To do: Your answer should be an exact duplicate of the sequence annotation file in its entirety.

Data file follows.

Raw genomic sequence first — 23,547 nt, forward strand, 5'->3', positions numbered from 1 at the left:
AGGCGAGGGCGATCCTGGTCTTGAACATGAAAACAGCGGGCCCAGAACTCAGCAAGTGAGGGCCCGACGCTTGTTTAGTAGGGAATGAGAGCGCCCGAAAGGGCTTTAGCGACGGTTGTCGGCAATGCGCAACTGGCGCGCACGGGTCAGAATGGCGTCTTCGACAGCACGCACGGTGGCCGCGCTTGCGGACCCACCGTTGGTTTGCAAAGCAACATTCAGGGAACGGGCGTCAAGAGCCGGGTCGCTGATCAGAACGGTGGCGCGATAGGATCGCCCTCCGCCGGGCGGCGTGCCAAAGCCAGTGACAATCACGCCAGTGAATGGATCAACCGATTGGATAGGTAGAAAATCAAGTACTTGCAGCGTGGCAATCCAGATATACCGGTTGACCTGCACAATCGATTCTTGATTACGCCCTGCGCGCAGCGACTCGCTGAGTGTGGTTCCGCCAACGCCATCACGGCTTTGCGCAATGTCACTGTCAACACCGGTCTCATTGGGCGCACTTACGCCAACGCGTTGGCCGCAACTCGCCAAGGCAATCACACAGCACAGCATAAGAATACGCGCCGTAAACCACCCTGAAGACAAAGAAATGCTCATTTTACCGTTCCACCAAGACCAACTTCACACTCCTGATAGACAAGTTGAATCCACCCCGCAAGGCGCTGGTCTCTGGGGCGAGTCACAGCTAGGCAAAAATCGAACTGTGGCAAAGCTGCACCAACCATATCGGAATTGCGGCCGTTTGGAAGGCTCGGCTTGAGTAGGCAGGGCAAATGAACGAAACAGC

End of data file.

Raw genomic sequence first — 23,547 nt, forward strand, 5'->3', positions numbered from 1 at the left:
AGGCGAGGGCGATCCTGGTCTTGAACATGAAAACAGCGGGCCCAGAACTCAGCAAGTGAGGGCCCGACGCTTGTTTAGTAGGGAATGAGAGCGCCCGAAAGGGCTTTAGCGACGGTTGTCGGCAATGCGCAACTGGCGCGCACGGGTCAGAATGGCGTCTTCGACAGCACGCACGGTGGCCGCGCTTGCGGACCCACCGTTGGTTTGCAAAGCAACATTCAGGGAACGGGCGTCAAGAGCCGGGTCGCTGATCAGAACGGTGGCGCGATAGGATCGCCCTCCGCCGGGCGGCGTGCCAAAGCCAGTGACAATCACGCCAGTGAATGGATCAACCGATTGGATAGGTAGAAAATCAAGTACTTGCAGCGTGGCAATCCAGATATACCGGTTGACCTGCACAATCGATTCTTGATTACGCCCTGCGCGCAGCGACTCGCTGAGTGTGGTTCCGCCAACGCCATCACGGCTTTGCGCAATGTCACTGTCAACACCGGTCTCATTGGGCGCACTTACGCCAACGCGTTGGCCGCAACTCGCCAAGGCAATCACACAGCACAGCATAAGAATACGCGCCGTAAACCACCCTGAAGACAAAGAAATGCTCATTTTACCGTTCCACCAAGACCAACTTCACACTCCTGATAGACAAGTTGAATCCACCCCGCAAGGCGCTGGTCTCTGGGGCGAGTCACAGCTAGGCAAAAATCGAACTGTGGCAAAGCTGCACCAACCATATCGGAATTGCGGCCGTTTGGAAGGCTCGGCTTGAGTAGGCAGGGCAAATGAACGAAACAGC